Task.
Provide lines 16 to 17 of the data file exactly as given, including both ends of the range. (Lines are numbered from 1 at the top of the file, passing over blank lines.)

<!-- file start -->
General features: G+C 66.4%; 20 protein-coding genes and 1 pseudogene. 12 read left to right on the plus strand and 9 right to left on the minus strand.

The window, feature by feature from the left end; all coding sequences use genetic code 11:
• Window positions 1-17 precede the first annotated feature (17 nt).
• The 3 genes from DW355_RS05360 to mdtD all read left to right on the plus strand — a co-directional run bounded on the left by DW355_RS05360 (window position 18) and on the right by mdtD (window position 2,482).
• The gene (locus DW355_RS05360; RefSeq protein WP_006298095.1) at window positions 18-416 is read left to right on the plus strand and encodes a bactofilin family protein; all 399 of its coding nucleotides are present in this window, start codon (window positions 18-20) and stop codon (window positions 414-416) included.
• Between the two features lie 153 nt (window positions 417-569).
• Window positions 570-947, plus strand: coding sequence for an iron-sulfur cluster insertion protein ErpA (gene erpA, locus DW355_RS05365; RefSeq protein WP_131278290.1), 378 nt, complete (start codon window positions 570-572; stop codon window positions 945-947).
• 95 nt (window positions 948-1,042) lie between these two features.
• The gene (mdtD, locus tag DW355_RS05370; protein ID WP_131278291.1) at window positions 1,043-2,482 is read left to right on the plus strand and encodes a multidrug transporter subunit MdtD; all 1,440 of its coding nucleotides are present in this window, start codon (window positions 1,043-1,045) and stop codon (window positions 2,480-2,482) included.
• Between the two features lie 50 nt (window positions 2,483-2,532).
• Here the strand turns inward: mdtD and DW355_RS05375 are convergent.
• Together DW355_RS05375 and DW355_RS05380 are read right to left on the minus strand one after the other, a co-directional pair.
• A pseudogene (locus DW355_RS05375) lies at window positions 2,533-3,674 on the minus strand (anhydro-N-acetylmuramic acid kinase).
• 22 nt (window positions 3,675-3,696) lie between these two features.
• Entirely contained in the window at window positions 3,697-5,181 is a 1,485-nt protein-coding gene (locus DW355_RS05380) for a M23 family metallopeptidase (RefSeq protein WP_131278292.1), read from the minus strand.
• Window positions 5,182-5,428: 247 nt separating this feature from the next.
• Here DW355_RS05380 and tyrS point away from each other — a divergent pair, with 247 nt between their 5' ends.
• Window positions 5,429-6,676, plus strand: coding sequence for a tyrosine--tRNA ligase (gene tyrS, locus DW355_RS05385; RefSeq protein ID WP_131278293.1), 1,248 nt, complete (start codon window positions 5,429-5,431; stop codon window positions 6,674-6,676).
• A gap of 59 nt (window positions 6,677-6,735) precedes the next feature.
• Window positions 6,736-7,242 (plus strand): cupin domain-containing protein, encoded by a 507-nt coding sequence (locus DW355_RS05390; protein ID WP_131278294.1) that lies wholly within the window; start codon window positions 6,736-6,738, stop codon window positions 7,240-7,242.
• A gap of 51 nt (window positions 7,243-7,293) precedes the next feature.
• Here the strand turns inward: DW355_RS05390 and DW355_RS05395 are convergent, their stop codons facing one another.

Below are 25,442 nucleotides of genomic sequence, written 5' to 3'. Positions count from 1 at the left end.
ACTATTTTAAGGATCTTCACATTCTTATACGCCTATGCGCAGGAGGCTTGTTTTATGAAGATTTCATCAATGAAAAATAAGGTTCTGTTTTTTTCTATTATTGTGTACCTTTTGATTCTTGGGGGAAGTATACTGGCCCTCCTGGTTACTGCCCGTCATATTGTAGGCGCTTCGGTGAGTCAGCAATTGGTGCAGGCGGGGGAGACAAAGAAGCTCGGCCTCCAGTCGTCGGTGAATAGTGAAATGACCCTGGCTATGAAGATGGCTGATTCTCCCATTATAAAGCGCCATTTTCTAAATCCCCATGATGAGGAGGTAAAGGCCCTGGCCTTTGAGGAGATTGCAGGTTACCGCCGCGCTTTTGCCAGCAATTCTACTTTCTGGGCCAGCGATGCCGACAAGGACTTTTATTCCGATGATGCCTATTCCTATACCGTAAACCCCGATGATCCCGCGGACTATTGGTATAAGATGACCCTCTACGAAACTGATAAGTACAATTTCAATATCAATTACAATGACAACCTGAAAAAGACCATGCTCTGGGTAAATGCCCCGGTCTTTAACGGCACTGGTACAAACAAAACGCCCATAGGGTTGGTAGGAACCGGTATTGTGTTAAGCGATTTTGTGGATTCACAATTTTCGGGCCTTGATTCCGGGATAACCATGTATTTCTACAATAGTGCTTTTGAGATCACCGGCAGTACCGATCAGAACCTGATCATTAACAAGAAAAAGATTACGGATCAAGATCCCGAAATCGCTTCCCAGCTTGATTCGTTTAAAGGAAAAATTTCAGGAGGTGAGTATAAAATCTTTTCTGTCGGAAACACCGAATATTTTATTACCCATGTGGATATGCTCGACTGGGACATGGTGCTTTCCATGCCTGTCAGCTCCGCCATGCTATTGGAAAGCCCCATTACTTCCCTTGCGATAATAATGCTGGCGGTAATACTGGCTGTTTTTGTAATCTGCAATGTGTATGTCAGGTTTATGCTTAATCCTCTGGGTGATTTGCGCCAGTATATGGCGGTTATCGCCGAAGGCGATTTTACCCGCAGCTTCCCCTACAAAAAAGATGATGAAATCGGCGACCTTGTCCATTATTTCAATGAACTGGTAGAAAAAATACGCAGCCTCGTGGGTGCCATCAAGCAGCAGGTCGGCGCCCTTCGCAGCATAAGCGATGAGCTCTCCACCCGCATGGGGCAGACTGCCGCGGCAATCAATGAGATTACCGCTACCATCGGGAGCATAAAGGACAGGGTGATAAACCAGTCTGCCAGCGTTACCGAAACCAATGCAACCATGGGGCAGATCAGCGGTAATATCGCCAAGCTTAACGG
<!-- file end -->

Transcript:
• Window positions 5,182-5,428: 247 nt separating this feature from the next.
• Here DW355_RS05380 and tyrS point away from each other — a divergent pair, with 247 nt between their 5' ends.